Rhode Island School District Will Only Serve Cold Sandwiches to Kids Who Owe Lunch Money

Rhode Island School District Will Only Serve Cold Sandwiches to Kids Who Owe Lunch Money

A Rhode Island school district sent a notice to parents that they will only serve cold sandwiches to students whose families owe lunch money, The Providence Journal reports.

The school district said in a statement that “if money is owed on a paid, free, or reduced lunch account a sun butter and jelly sandwich will be given as the lunch choice until the balance owed is paid in full or a payment plan is set up through the food service office.”

“This policy actually comes out of a serious debt that we’re incurring by people who are not paying for their lunches, and it’s getting worse,” the School Committee’s chairwoman, Karen Bachus, told The Providence Journal.

Bachus said that the district has distributed $40,000 in lunches this school year that haven’t been paid for.

Bachus told the outlet that the district is targeting “debts incurred by parents who can afford to buy lunch but aren’t providing lunch money, as well as debts potentially run up by parents who might have a hardship but haven’t yet filled out the necessary paperwork to line up assistance.”

“This is for people who are just not putting money in their children’s accounts or who are not giving their children money to buy lunch,” Bachus said.

Parents slam school for shaming kids:

“That doesn’t seem right,” Julle Hener, whose two children attend E.T. Wyman Elementary School, told The Journal. “I don’t know what the solution is. I understand they need to collect that money somehow, too, but how to do it, I don’t know.”

Melissa Washington and Kayla Cabral, whose kids go to school at Wyman, added that the $2 lunches are too expensive for many parents to begin with.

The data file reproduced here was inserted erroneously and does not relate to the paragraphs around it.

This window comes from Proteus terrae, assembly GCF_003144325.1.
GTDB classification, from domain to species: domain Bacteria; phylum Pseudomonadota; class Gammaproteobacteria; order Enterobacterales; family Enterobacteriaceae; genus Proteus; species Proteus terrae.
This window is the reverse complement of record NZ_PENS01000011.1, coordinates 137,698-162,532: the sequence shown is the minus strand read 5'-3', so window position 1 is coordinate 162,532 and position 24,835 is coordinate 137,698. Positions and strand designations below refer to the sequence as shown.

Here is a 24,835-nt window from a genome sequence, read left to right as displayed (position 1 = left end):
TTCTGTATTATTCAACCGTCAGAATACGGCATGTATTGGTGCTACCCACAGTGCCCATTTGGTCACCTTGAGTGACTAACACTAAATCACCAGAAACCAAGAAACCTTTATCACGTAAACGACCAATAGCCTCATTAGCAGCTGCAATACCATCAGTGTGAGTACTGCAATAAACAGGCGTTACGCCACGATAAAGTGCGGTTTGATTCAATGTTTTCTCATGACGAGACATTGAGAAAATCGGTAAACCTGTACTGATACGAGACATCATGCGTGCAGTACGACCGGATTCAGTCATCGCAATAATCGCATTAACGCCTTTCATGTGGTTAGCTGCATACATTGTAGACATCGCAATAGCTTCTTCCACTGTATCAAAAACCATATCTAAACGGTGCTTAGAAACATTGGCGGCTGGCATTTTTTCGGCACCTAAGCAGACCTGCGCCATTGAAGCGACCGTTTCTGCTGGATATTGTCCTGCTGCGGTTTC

According to NBC News, nearly 70% of school lunches in the state are served for free or at a reduced price based on family income.

"This is absolutely awful. Our schools shouldn't be in the business of shaming children," a commenter wrote on the district’s Facebook post.

"Just give the kids lunch. ... we cant spring for a chicken patty for a hungry kid? What if this is their only meal of the day?" another commenter asked.

Bachus told NBC News that the district took steps to try to avoid “shaming” kids.

"Before we used to give a cheese sandwich which did single them out, but now we've gone with an on-the-menu meal," she said. "So what's wrong with that?"

District rejects restaurant owner’s offer to pay off lunch debt:

Rhode Island restaurant owner Angelica Penta told WJAR that she offered to pay down some of the debt but was “shot down” by school officials.

"Everything that I said got shut down,” she told the outlet. “Every idea I had got shut down."

School officials said they rebuffed the offer because it would be unfair to choose whose lunch debt was paid off.

“Each time these offers were made, Warwick Public Schools stated that the school department was not in the position to single out or identify specific students that should be selected for a reduction in their lunch debt while excluding others,” the district told WJAR.

"We have a lot of customers that believe what we're doing is right and they have no problem donating,” Penta said, adding that she has raised about $12,000 so far. "Basically, the other kids are knowing that these kids can't afford lunch by having a sun butter sandwich."

“If you need help reach out to me,” Penta wrote on Facebook Sunday. “There is no need for any child to be denied a hot lunch. We never know a child’s or their family’s situation, everyone struggles at some point."

After days of backlash, the school district said it would put the new policy on hold: